A special dictionary
Ahmet Kasımoğlu has written the first Kurdish dictionary of plant names.
While the Kurdish language is resisting the threat of a severe assimilation, significant efforts are being made for its development.
A new work aiming at putting forward the richness of the Kurdish language and expanding its vocabulary has been added to these efforts.
Previously known for having written in Kurdish legal terminology, now retired agricultural engineer in Amed, Ahmet Kasımoğlu, has written the first Kurdish dictionary of plant names. This has taken him 14 years of research.
Kasimoglu, originally from Palulu, has lived in many cities due to his profession.
He first started to develop this idea he had about the names of Kurdish plant names in 1974, when he was president of the Bingöl Cultural Association. Kasimoglu, who went to university in the following years, started to work in various cities of Kurdistan after graduating from agricultural engineering.
He saw this job as an opportunity, and thus he started to put in practice the dictionary he had in mind.
To begin with, Kasımoğlu started to make notes of the Kurdish names of plants grown in the places where he lived, and after 14 years, he found out he had managed to collect the Kurdish name of 20 thousand plants.
Kasımoğlu told ANF how he started this work and that he was born as a Kurd, but did not know how to read and write in Kurdish until 1972.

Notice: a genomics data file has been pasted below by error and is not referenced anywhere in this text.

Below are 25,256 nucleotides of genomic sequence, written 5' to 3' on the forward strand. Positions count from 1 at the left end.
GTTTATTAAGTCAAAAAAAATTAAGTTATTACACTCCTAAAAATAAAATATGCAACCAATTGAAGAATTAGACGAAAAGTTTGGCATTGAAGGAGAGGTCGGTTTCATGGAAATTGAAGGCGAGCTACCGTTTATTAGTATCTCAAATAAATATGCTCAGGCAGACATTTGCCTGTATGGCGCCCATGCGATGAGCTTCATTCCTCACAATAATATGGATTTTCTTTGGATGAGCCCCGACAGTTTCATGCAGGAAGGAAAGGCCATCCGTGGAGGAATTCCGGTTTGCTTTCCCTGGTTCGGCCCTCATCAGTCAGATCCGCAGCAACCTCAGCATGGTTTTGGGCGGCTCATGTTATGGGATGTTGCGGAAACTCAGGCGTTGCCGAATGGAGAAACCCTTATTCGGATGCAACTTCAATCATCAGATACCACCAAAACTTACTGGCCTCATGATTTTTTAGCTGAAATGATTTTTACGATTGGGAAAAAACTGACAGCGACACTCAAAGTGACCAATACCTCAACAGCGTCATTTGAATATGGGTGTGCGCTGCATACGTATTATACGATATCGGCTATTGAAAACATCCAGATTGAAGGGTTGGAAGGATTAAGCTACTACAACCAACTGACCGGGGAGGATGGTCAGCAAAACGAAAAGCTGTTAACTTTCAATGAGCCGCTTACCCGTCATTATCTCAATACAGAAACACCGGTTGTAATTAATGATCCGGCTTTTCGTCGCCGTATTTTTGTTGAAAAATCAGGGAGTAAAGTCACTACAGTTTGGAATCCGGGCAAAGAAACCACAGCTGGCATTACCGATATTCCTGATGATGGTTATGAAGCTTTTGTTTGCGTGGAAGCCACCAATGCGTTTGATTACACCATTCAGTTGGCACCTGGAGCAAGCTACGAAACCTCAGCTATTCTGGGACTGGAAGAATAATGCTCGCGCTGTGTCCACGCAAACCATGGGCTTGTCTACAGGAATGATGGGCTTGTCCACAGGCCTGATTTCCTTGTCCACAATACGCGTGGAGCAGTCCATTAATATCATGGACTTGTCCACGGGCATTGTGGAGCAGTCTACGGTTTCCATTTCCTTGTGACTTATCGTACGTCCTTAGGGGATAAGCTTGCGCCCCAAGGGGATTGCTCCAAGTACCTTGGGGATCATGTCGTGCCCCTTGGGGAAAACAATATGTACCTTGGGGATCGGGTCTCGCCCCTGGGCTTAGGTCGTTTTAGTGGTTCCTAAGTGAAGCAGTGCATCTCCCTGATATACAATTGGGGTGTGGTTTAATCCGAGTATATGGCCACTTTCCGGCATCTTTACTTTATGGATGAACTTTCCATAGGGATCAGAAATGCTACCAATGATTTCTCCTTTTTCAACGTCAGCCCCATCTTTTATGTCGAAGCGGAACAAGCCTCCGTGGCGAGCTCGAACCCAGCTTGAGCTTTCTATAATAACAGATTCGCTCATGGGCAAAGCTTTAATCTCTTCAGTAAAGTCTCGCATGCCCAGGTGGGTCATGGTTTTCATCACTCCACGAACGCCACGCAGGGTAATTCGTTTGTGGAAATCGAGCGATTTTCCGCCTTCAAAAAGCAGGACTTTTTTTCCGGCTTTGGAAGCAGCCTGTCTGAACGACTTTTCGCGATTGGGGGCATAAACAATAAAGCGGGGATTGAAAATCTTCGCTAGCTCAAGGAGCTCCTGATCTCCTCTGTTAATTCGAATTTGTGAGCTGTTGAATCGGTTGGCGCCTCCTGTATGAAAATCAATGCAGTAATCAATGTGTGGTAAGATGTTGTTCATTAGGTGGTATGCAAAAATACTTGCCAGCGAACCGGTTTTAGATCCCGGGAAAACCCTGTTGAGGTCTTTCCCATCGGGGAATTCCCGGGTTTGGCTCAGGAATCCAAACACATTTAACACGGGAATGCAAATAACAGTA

Kasımoğlu said that he learned to read and write in Kurdish after getting a place at the university in these years. “I read whatever I found about Kurdish culture. I wanted to send my work to the Kurdish Institute in Istanbul. It was 1998-99, and I had already some work done. I have to say, though, that the Kurdish Institute didn't help me. I had to work on my own and with my means”.
Kasımoğlu stated that he was aware of the fact that he was an agriculture engineer and continued: “First of all, I started to travel in my own region. In the meantime, the Kurdish Institute of Paris had heard that I was running this work, they called me and invited me to go there. As a result, I prepared the glossary and then with the help of Prof. Kadri Yildirim we managed to get Artuklu University to print a dictionary".
Kasımoğlu also gave information about the content of the dictionary. “There are a few parts in the dictionary. For example there are indexes in Kurdish, Turkish and Latin. Our language is Kurdish. But Turkish is the official language. And Latin is the language of knowledge”.
The agriculture engineer said: “I have already printed the Kurdish name of 20 thousand plants. I have about 5 thousand more ready. If some regional studies are done, then I can reach 30 thousand names”.
Kasımoğlu criticized Kurds for not using their language enough: "Kurds do not know the value of their language. They do not speak enough. They will appreciate the value of this dictionary not today, but tomorrow. Free generations will ask whether these books are available”.